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The dangers of working from bed, according to a study

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Kuldeep Singh
Kuldeep is a Journalist and Writer at Revyuh.com. He writes about topics such as Apps, how to, tips and tricks, social network and covers the latest story from the ground. He stands in front of and behind the camera, creates creative product images and much more. Always ready to review new products. Email: kuldeep (at) revyuh (dot) com

According to a recent study, 72% of 1,000 Americans surveyed said they worked from bed at some point during the pandemic

You open your eyes when the alarm goes off and you jump out of bed to … go back to it. After having a coffee, of course. Teleworking has come into our lives stomping, and although Americans seem generally happy with this new way of reconciling work and personal life, in which we eat at home, avoid traffic jams and the living room table has become our office, is not without its dangers.

The first voices rose at the beginning of the pandemic, when they advised that, for the sake of our mental health, we should not work in pajamas. In other words, let us dress as if we were going to the office even if we were not going to leave our comfortable home. Not only are there people who didn’t follow this advice, but they’ve directly gotten used to working from bed. Do you know any who have confessed to you? Maybe it’s you?

You’re not alone, according to a November 2020 study, 72% of 1,000 Americans surveyed said they had worked from bed at some point in the pandemic. 1 in 10 reported spending “most or all of their workweek” (24 to 40 hours or more) in bed. In the UK, workers between the age of 18 and 34 are the ones least likely to have a proper desk and chair, which means they are more likely to end up working where they come to look for sleep at night.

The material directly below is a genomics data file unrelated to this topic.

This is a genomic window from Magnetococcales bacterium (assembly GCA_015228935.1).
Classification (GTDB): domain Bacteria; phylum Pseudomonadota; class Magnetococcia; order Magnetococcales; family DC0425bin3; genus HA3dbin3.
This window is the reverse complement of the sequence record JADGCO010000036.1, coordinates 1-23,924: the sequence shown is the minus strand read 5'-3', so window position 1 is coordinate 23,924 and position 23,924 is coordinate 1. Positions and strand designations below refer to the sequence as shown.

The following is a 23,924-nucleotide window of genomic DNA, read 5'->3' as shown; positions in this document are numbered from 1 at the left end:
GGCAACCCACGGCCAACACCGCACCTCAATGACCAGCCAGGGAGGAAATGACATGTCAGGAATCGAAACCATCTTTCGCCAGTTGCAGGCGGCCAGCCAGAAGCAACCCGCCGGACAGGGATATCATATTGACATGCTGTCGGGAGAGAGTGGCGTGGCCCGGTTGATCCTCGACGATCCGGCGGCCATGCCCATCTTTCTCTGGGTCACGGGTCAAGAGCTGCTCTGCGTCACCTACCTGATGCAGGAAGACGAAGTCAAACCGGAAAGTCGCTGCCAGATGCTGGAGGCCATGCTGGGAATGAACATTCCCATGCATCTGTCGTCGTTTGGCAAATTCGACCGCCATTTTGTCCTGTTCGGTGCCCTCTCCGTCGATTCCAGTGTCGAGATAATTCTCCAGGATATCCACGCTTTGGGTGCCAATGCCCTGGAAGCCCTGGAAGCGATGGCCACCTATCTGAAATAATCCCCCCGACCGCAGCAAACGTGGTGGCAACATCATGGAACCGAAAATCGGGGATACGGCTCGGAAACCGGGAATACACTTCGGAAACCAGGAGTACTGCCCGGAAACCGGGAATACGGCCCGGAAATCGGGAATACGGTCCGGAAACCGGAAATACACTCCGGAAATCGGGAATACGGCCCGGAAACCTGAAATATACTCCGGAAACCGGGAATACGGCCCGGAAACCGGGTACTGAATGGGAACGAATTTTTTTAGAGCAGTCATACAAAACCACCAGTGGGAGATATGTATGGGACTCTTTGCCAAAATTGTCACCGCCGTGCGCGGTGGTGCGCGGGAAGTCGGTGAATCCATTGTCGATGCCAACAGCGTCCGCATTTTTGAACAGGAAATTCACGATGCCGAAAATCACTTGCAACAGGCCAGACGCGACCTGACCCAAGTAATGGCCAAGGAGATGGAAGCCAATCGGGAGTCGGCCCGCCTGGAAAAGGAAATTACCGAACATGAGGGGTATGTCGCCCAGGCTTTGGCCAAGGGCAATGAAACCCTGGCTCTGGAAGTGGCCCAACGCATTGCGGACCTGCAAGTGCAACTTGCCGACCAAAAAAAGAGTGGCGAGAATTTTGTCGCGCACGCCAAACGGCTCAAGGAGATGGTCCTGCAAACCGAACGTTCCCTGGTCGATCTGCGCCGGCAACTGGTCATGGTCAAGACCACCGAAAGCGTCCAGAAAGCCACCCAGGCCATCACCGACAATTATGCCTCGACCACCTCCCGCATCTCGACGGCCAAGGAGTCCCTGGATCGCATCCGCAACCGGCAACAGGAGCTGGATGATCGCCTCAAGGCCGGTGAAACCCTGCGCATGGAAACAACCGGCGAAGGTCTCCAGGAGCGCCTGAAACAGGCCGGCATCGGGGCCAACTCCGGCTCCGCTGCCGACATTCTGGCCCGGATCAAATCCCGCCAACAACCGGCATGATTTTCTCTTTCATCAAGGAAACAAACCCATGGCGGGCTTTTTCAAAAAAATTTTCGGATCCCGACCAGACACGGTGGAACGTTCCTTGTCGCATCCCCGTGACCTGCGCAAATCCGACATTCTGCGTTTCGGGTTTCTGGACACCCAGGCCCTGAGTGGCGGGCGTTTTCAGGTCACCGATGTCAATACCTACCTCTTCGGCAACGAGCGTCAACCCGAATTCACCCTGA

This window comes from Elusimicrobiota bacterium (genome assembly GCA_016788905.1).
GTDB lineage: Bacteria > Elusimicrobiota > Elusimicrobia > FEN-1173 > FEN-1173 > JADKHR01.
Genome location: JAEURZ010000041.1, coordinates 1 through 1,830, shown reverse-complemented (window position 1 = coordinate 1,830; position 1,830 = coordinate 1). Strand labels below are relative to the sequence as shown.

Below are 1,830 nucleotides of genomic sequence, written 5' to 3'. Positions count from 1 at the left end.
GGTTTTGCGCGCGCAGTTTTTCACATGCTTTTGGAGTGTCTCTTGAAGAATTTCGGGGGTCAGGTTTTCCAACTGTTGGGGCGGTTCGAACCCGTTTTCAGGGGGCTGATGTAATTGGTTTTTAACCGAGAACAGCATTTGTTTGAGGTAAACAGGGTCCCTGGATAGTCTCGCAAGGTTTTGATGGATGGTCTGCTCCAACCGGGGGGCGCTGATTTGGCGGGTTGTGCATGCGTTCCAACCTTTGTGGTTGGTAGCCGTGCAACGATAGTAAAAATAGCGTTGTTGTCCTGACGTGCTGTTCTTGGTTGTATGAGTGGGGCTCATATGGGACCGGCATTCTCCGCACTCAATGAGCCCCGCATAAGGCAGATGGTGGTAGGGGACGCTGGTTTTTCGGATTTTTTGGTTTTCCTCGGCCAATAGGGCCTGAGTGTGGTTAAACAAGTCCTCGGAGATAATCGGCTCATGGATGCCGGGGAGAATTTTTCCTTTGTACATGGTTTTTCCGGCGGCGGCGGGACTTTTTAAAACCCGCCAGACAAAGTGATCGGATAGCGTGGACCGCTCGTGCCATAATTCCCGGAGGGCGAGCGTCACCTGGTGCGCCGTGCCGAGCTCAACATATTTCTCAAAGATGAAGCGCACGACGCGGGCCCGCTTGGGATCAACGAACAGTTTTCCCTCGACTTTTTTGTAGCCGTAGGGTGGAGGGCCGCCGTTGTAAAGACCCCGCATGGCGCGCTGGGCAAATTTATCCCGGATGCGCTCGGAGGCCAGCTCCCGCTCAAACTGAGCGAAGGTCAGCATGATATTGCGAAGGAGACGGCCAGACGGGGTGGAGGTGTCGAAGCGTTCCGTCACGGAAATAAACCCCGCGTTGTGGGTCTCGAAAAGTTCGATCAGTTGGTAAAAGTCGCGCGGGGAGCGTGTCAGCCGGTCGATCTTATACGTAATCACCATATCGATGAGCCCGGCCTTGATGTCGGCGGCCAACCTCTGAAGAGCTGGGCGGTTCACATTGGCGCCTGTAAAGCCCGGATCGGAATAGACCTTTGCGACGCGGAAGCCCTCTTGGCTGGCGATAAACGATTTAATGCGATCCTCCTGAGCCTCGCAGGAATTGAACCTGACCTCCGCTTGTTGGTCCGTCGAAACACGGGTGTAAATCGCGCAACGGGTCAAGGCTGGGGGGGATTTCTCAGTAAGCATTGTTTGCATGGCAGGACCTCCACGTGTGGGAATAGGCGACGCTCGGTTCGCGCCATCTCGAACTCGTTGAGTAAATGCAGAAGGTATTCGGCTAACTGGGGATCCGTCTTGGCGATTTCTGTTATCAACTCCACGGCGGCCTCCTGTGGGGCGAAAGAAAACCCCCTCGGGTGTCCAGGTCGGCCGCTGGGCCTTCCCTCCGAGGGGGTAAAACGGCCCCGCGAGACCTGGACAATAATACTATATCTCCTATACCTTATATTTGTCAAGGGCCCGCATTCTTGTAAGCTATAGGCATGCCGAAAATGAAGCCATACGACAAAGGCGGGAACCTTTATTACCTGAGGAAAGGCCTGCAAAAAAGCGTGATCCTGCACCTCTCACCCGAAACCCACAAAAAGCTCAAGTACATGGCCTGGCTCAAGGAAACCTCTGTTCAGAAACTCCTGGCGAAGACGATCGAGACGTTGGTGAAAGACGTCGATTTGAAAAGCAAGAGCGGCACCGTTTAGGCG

Something is not right. Turning your bed into your workplace, no matter how good it looks on instagram, but it can trigger a number of mental and physical problems. Your neck, back, hips, and so on when they are on a soft surface that encourages them to collapse on it, and young people are particularly prone to these bad habits because they may not feel the tension immediately, but rather the pain will come when the damage is done. These ailments can include simple headaches and can also extend to permanent back stiffness, arthritis, and what’s known as neck pain, meaning pain in the bones, ligaments, and muscles of the neck that allow movement.

If for any reason you insist on working from bed, at least try to improve your posture, as if you were sitting in an upright chair, and avoid putting pressure on any part of your body. To do this, it is a good idea to roll up a pillow or blanket and place it on your back, as lumbar support, and put another one under your knees. You should also try to place the screen at eye level or higher. And, of course, don’t write upside down.

When you spend the day lying in bed working you are not only destroying your kidneys, you are also not contributing to worsening your productivity or sleep habits. Sleep specialists recommend that the bed be used only for sleeping, making love or when you are sick. If you use it to work, eat or play video games, your brain will gradually assimilate that it can be used for everything, and that association will lead you to sleep worse. This is why sleep hygiene is so important.

Doing this for a year, or any long period of time could lead to insomnia or something called a circadian rhythm disorder. And although it is possible that working from bed is not necessarily something you can change, or want to change, it is important to keep in mind that your body and brain may not feel the consequences at this time but in the future. And if the pandemic has taught us anything, in terms of health, prevention is better than cure.

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